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A wise man once remarked that logic and liberalism cannot co-exist in the same head. Illustrating this truth yet again is National Catholic Reporter’s John Allen, who chose to write Nov. 6 of Pope Benedict XVI’s supposed “lenience” for what Allen calls “cafeteria Catholicism” on the right.
The phrase has usually been applied to those who accept certain Catholic teachings and reject others, especially in the domain of marriage and sexual morality. The usual and more accurate term for such people is “heretics” or “Protestants”. Catholics come in only one flavor: traditional. There is no defined doctrine or immemorial custom that is optional for a Catholic.
Yet, Allen includes in his new category of cafeteria Catholics two disparate groups: The Society of St. Pius X and Anglicans wishing to return to the Church. His implication is that the SSPX remains outside the Church, despite magisterial pronouncements to the contrary. He equates the talks in Rome between representatives of the Pope and the SSPX with those between Rome and members of the Church of England: “...its not clear how many Lefebvrites or Anglicans will walk through the doors Rome has tried to open ...”
Precisely what defined doctrines the SSPX is supposed to have rejected are not specified. And, of course, such specification is impossible because the SSPX fully accepts every defined doctrine of the Catholic Faith. It is their unwavering orthodoxy that has caused their difficulties. The doctrinal talks in Rome are not about the SSPX’s dissent from articles of the faith, but about the post-Vatican II novelties of ecumenism, religious liberty and the New Mass, as the official communiqué from Rome following the initial talk has acknowledged.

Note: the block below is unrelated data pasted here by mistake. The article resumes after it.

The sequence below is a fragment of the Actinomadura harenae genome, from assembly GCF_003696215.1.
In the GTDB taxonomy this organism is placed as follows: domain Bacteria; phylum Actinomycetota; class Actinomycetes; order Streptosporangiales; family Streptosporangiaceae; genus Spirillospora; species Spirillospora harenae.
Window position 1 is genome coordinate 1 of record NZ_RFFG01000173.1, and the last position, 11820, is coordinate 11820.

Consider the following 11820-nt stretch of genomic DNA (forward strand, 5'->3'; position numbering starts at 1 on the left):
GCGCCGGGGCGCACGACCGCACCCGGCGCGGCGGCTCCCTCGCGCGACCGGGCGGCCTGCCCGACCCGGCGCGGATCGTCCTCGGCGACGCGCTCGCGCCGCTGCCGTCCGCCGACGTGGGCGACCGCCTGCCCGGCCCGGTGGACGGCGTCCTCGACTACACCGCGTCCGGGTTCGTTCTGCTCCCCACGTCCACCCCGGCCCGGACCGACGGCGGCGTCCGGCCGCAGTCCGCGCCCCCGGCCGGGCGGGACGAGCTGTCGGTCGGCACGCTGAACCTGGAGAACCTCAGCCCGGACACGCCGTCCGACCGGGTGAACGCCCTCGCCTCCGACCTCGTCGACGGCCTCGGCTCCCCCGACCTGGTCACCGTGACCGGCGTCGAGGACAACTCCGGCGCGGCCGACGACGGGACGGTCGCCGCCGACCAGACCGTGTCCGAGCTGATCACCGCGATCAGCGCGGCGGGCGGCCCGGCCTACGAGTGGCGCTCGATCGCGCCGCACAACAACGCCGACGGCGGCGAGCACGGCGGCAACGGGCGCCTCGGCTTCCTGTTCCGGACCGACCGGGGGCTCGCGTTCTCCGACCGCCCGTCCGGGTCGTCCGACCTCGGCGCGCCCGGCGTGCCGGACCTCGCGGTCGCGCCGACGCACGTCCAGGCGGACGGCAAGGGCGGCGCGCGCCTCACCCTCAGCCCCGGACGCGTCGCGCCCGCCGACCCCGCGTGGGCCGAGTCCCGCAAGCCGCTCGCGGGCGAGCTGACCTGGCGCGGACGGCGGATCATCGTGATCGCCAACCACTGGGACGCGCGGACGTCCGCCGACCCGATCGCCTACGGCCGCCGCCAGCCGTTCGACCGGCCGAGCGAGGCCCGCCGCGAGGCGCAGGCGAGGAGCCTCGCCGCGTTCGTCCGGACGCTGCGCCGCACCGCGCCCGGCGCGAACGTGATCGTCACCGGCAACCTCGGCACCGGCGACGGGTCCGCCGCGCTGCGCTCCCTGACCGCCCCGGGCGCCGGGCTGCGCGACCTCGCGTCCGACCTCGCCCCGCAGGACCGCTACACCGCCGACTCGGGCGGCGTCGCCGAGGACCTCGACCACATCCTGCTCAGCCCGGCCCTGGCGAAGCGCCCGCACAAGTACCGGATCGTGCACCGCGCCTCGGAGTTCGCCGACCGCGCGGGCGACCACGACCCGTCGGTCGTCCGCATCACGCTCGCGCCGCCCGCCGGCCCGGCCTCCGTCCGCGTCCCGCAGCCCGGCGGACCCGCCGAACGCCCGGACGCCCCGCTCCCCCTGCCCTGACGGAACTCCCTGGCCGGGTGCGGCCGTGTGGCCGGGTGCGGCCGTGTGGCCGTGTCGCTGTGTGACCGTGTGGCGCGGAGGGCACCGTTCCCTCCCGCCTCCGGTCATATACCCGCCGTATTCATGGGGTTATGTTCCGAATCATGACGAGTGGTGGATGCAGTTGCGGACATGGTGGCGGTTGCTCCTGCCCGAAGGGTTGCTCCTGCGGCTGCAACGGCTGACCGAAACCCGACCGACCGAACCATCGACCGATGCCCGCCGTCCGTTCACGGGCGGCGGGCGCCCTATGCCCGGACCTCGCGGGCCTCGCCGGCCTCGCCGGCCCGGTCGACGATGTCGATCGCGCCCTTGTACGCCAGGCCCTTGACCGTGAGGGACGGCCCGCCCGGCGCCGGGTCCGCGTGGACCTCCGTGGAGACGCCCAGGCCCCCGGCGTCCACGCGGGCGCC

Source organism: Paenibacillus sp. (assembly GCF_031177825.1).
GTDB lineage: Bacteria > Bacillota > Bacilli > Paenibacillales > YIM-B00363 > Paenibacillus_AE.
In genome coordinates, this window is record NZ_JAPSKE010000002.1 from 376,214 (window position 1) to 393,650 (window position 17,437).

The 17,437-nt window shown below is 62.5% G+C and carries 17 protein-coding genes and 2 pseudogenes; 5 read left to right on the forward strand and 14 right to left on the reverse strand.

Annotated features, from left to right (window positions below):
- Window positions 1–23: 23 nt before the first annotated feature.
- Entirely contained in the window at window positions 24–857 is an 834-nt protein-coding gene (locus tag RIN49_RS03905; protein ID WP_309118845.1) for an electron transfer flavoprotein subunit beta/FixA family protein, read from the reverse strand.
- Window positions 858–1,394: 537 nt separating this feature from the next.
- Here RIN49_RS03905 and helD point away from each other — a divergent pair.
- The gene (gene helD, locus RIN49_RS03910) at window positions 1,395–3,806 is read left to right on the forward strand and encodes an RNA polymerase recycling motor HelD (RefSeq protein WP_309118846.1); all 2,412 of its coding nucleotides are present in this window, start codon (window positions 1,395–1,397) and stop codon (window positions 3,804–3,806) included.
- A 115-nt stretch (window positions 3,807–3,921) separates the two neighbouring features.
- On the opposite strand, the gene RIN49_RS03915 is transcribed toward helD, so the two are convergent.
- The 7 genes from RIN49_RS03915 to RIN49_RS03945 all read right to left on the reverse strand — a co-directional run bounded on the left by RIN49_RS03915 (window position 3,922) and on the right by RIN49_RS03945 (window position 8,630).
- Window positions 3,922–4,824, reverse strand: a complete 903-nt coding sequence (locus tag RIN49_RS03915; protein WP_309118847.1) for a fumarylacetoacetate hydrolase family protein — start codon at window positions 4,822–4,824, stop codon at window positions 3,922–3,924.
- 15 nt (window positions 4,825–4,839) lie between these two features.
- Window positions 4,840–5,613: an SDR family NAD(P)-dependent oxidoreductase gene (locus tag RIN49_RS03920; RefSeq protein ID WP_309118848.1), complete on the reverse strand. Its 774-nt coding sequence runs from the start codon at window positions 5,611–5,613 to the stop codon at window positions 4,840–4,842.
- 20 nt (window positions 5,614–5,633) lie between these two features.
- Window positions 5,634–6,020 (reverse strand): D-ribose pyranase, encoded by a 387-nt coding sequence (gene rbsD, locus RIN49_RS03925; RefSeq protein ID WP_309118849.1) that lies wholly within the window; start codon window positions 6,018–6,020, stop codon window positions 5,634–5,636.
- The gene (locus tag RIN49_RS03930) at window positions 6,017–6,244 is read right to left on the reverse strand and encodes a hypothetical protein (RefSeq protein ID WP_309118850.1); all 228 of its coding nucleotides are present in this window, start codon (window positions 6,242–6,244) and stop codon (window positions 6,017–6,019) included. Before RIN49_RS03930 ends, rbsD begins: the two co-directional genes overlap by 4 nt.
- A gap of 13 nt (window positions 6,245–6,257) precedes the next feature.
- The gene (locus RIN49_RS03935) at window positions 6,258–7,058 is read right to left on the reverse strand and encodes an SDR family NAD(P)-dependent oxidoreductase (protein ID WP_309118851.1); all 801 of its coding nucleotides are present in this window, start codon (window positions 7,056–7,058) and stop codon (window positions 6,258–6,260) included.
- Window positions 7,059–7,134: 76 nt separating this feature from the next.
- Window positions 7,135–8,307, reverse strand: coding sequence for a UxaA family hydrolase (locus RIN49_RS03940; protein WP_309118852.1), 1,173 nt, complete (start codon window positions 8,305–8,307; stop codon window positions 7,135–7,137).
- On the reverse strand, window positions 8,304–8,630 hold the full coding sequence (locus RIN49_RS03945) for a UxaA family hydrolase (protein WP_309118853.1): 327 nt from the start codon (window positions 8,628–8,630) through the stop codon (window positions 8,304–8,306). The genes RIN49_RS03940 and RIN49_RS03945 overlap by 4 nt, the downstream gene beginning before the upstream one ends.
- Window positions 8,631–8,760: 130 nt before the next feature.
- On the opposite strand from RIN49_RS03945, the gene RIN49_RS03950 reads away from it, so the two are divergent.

But Allen is not concerned with being precise. He is a commentator who presents himself as a journalist. When he wishes to mask his bias, he uses the passive voice, which is a common device of bureaucrats. He begins by saying, “Much has been made lately of Pope Benedict XVI’s apparent lenience for ‘cafeteria Catholicism’ on the right.
Who has made much of it? Who has applied the term, “‘cafeteria Catholicism’ on the right”? We are not told. Could it be Allen himself? Or is that only “apparent”? A favorite qualifier of those who wish to have their say yet evade responsibility.
Allen does own to having coined the term “evangelical Catholicism”. He seems rather proud of it. It obviously has not occurred to him that the term is a tautology. Can there be Catholicism that is not evangelical?
Allen says that evangelical Catholicism can be traced to Pope Leo XIII’s attempt to bring Catholic teaching to bear on the social questions of the late 19th Century. That is an astoundingly myopic point of view. Evangelical Catholicism began with the preaching of the Gospel.
Still, Allen wishes to distinguish Pope Leo’s evangelism, which he approves, from that of Pope Benedict, which he regards warily. The Leonine evangelism he describes as “creative”; the Benedictine evangelism as “defensive”. Defensive is, in Allens lexicon, a synonym for bad.
This defensive posture, which has led to Benedicts “apparent lenience” to adherents of the Traditional Latin Mass and traditional morality, he has adopted as a reaction against secularism, according to Allen.
Secularism is never defined in Allen’s piece, though an illustration of it is provided in his reference to the recent decision of the European Court of Human Rights to fine Italy for displaying crucifixes in public schools. Italy is appealing the decision to the court’s Grand Chamber, whose rulings are binding. Allen declares definitively that Italy is not likely to remove its crucifixes. Will it instead face continual fines? Will it fracture the European Union by defying its courts? These questions he does not address.
He does, however, think that secularism may not be a bad thing for the Church. He adduces support from the late Cardinal Lustiger of Paris, who maintained the curious position that a society which denies any obligation to incorporate Catholic teaching in its civil and criminal statutes, i.e., a secular society, is a positive boon to the Church.